With chimney swifts swooping overhead between buildings on either side of the alley, I tucked into dorade royale, a perfectly delicious Mediterranean fish while across the table, it was pork and potatoes dauphinoise for the hearty eater.
We were losing the last of the evening light around 11 when chocolate and cheese arrived, and despite there being no one in the restaurant and only one other alley table occupied, encouraged to linger. Considering it had been our best meal in France so far, we did.
The French are masters at lingering and we've mastered the art easily.
Today's adventure took us on a drive to the 16th century Chateau de Chenonceau built over the River Cher, the kind of place you'd find pictured in the dictionary under "castle."
Known as the "ladies castle" for the three women who defined it - Henry II's mistress Diane, his wife Catherine de Medeci and Henry III's grieving widow Louise - it had all the trappings of wealth: tapestries (showing "everyday activities such as proposals"), art, elaborate marble fireplaces, a grand hall for parties.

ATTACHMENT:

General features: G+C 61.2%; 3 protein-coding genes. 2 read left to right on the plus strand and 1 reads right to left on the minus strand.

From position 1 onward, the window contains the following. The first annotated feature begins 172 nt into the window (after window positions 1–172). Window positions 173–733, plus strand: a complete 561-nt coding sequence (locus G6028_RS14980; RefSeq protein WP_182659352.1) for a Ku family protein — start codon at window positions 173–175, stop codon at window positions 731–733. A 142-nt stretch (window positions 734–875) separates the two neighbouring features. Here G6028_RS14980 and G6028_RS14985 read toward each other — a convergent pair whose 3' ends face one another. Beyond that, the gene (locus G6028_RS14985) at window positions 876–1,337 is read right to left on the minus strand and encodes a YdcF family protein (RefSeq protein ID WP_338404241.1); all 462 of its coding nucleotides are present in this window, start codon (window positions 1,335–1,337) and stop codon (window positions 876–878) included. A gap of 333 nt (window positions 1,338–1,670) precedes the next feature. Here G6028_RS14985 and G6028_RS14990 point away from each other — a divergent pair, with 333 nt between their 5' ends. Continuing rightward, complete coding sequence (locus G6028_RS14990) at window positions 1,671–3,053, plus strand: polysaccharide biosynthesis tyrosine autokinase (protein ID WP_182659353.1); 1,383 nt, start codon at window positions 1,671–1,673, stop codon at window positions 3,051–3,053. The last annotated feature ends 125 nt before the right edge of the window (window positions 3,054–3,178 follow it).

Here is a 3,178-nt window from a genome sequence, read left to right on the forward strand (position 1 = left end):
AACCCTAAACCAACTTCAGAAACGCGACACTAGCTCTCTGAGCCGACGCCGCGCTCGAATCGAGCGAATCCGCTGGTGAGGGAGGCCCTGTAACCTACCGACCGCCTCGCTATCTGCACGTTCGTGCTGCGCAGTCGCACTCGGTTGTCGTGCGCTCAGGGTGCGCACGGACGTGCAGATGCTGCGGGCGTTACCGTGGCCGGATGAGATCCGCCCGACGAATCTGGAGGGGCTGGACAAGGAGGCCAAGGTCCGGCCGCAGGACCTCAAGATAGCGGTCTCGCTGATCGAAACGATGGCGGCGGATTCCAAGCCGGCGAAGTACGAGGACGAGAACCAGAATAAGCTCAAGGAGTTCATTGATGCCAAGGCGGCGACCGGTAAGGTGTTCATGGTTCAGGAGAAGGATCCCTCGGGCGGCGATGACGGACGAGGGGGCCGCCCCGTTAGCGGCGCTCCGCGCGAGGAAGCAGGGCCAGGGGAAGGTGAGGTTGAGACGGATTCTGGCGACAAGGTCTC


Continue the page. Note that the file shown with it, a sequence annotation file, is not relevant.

And while I'd have happily danced in that hall overlooking the river, my two favorite things about it were windows and flowers.
It wasn't just the river and garden views out the windows, though they were spectacular, but the sheer variety of window and shutter styles. And, of course, out of necessity, they all opened to allow royal air circulation. Every room's window panes, frames and hardware were different, as much a part of the room's style as the distinctive furniture.
Surprisingly, sometimes the view was strikingly modern, like the stand-up paddle boarders we spotted, and sometimes contemplatively identical to what Catherine or Diane would have seen.
I also fell hard for the sight and smell of flowers everywhere.
Every room, every hallway, the kitchen and bedrooms, everywhere you went, there were scores (no exaggeration) of flower arrangements taken from cuttings in the extensive gardens. Arrangements ranged from a single bloom in a small glass bowl (where there would be dozens on a table) to towering combinations using delphiniums, calla lilies and roses.